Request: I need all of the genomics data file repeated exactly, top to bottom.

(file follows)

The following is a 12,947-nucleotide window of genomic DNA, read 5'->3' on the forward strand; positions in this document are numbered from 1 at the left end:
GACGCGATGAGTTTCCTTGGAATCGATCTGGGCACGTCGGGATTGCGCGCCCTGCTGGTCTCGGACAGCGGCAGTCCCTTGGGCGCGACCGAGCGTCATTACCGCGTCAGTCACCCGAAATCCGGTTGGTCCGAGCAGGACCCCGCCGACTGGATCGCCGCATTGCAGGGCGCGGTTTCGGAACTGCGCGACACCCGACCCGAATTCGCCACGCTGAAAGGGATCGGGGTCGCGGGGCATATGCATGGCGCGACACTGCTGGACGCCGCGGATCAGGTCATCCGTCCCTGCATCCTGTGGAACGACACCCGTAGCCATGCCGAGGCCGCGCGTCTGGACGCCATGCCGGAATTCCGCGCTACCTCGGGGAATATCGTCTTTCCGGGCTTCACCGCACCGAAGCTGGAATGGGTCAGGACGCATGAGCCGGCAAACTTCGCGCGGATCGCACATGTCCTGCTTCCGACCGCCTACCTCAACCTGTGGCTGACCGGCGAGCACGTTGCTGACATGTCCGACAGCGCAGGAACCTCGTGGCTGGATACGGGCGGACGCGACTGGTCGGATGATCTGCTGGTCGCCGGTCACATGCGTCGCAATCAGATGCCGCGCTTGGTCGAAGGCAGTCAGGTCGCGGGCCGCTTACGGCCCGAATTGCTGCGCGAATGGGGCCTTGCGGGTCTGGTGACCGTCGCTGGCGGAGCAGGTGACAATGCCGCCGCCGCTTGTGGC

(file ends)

The following is a 12,947-nucleotide window of genomic DNA, read 5'->3' on the forward strand; positions in this document are numbered from 1 at the left end:
GACGCGATGAGTTTCCTTGGAATCGATCTGGGCACGTCGGGATTGCGCGCCCTGCTGGTCTCGGACAGCGGCAGTCCCTTGGGCGCGACCGAGCGTCATTACCGCGTCAGTCACCCGAAATCCGGTTGGTCCGAGCAGGACCCCGCCGACTGGATCGCCGCATTGCAGGGCGCGGTTTCGGAACTGCGCGACACCCGACCCGAATTCGCCACGCTGAAAGGGATCGGGGTCGCGGGGCATATGCATGGCGCGACACTGCTGGACGCCGCGGATCAGGTCATCCGTCCCTGCATCCTGTGGAACGACACCCGTAGCCATGCCGAGGCCGCGCGTCTGGACGCCATGCCGGAATTCCGCGCTACCTCGGGGAATATCGTCTTTCCGGGCTTCACCGCACCGAAGCTGGAATGGGTCAGGACGCATGAGCCGGCAAACTTCGCGCGGATCGCACATGTCCTGCTTCCGACCGCCTACCTCAACCTGTGGCTGACCGGCGAGCACGTTGCTGACATGTCCGACAGCGCAGGAACCTCGTGGCTGGATACGGGCGGACGCGACTGGTCGGATGATCTGCTGGTCGCCGGTCACATGCGTCGCAATCAGATGCCGCGCTTGGTCGAAGGCAGTCAGGTCGCGGGCCGCTTACGGCCCGAATTGCTGCGCGAATGGGGCCTTGCGGGTCTGGTGACCGTCGCTGGCGGAGCAGGTGACAATGCCGCCGCCGCTTGTGGC